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From: Chuck Simmons
Organization: You jest.
X-Mailer: Mozilla 4.61 [en] (X11; U; Linux 2.0.33 i586)
Subject: Re: Piezo Ignitor to power an LED -- any ideas?
References: <firstname.lastname@example.org> <email@example.com> <firstname.lastname@example.org> <3DDD8241.5D571789@webaccess.net> <email@example.com>
Date: Fri, 22 Nov 2002 14:20:46 GMT
NNTP-Posting-Date: Fri, 22 Nov 2002 06:20:46 PST
John Fields wrote:
> On Fri, 22 Nov 2002 01:03:14 GMT, Chuck Simmons
> >I don't see any need for high voltage diodes. (I actually don't see the
> >need for the bridge at all because the main pules is DC anyway.) The
> >capacitor will insure low reverse voltage on the diodes. You are a
> >little sensitive to current in that the charging current may be high.
> The bridge (or some sort of rectifier) is needed because the output
> from the piezo is oscillatory about zero volts. You're right about
> the high voltage diodes (in this application) because of the high
> impedance of the piezo and the low impedance of the cap, but only
> because a bridge is being used. Consider this:
> I don't think the piezo can source enough current to worry about,
> because of its high impedance, but I'll try to measure it today and
> post what I find.
There are a number of cases where piezo device outputs are DC. The one
most commonly seen is the bender bimorph. If you bend it and hold it
bent, there is no oscillation. The electric field would be constant if
it did not slowly bleed away. A piezo device under constant acceleration
is DC. Since the oscillation you mention is purely mechanical (not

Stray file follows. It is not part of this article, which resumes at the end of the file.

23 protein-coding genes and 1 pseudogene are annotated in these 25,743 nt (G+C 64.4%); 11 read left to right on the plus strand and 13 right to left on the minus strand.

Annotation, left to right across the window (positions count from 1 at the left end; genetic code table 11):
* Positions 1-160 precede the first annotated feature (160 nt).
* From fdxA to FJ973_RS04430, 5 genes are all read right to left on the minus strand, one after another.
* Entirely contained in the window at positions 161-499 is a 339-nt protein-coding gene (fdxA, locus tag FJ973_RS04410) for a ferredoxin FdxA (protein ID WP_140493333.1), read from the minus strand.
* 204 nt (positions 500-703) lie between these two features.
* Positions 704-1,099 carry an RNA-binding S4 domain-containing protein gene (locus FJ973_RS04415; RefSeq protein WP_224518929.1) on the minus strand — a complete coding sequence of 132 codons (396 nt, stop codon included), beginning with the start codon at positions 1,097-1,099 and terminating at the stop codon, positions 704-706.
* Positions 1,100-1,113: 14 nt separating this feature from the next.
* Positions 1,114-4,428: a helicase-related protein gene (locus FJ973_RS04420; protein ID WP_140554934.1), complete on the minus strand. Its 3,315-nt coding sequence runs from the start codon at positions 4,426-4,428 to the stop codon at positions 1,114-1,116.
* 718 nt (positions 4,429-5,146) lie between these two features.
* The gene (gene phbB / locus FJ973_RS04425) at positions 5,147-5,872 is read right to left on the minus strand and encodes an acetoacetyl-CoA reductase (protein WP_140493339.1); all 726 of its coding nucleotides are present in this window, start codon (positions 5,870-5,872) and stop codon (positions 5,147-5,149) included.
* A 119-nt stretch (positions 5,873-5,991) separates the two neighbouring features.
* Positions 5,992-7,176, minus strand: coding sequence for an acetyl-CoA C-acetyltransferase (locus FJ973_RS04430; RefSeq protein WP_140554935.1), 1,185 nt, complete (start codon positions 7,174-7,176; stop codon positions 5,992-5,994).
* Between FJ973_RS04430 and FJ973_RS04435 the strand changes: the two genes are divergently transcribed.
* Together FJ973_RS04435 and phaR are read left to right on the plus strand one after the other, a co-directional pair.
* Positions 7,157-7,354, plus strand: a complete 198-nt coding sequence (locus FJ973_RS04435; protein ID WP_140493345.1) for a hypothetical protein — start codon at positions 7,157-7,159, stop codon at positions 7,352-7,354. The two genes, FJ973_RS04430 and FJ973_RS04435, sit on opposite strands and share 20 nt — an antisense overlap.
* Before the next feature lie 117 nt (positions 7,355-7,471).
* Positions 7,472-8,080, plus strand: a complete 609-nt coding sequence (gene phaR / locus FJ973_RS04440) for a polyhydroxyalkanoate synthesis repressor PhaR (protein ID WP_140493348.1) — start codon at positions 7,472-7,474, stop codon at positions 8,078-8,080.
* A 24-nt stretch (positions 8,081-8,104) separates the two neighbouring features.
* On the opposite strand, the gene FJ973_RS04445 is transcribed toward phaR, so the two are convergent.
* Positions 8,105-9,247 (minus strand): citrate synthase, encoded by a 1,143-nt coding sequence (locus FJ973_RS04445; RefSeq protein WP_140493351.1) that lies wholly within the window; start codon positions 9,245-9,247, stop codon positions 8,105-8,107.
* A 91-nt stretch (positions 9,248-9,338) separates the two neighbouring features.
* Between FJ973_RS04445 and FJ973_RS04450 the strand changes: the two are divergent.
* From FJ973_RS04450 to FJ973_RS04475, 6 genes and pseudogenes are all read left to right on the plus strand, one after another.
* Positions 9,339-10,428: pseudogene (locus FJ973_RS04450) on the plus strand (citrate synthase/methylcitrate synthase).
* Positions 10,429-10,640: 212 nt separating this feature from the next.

electrical), whether oscillation occurs or not depends strictly on the
mechanics. This is perfectly clear if you have ever used piezoelectric
positioners such as PZT stacks or bender bimorphs. They are DC
positioners and the effect is the inverse of the effect due to bending
or applying external force. I'm not sure what impedance you are talking
about. If you measure the devices with a charge amplifier, it is
difficult to make sense of impedance. If you are talking about the
effective series resistance in the equivalent circuit, this resistance
is usually just a few ohms if that. The fact that this resistance is
very low makes piezo devices useful as accelerometers. Back in the
1970s, I had accelerometers in the lab with 40 MHz response using quartz
(quartz was selected for mechanical properties as well as its excellent
piezoelectric constant) and a charge amplifier. The RC time constant due
to the effective series resistance did not limit bandwidth. The limit
was in the charge amplifier itself. Charge amplifiers are usually
bootstraps and so there is almost unity positive feedback.
... The times have been,
That, when the brains were out,
the man would die. ... Macbeth
Chuck Simmons firstname.lastname@example.org
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